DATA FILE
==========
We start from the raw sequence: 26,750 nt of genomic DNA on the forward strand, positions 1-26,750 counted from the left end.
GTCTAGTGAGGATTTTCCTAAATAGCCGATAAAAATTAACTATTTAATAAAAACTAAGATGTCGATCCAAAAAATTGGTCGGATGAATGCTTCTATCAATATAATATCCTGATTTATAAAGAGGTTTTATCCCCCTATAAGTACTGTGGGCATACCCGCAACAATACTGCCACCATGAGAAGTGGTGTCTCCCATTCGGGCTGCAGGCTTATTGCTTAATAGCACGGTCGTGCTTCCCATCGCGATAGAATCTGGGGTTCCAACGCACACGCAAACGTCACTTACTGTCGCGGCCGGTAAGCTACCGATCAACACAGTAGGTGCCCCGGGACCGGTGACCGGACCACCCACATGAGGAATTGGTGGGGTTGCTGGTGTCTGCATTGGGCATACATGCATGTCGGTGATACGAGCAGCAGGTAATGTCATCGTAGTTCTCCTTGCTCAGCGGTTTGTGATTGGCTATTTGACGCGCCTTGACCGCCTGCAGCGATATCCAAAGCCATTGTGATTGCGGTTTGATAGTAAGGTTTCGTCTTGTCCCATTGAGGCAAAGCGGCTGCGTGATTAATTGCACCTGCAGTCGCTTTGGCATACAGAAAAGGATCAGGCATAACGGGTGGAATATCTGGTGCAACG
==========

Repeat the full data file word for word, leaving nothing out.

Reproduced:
We start from the raw sequence: 26,750 nt of genomic DNA on the forward strand, positions 1-26,750 counted from the left end.
GTCTAGTGAGGATTTTCCTAAATAGCCGATAAAAATTAACTATTTAATAAAAACTAAGATGTCGATCCAAAAAATTGGTCGGATGAATGCTTCTATCAATATAATATCCTGATTTATAAAGAGGTTTTATCCCCCTATAAGTACTGTGGGCATACCCGCAACAATACTGCCACCATGAGAAGTGGTGTCTCCCATTCGGGCTGCAGGCTTATTGCTTAATAGCACGGTCGTGCTTCCCATCGCGATAGAATCTGGGGTTCCAACGCACACGCAAACGTCACTTACTGTCGCGGCCGGTAAGCTACCGATCAACACAGTAGGTGCCCCGGGACCGGTGACCGGACCACCCACATGAGGAATTGGTGGGGTTGCTGGTGTCTGCATTGGGCATACATGCATGTCGGTGATACGAGCAGCAGGTAATGTCATCGTAGTTCTCCTTGCTCAGCGGTTTGTGATTGGCTATTTGACGCGCCTTGACCGCCTGCAGCGATATCCAAAGCCATTGTGATTGCGGTTTGATAGTAAGGTTTCGTCTTGTCCCATTGAGGCAAAGCGGCTGCGTGATTAATTGCACCTGCAGTCGCTTTGGCATACAGAAAAGGATCAGGCATAACGGGTGGAATATCTGGTGCAACG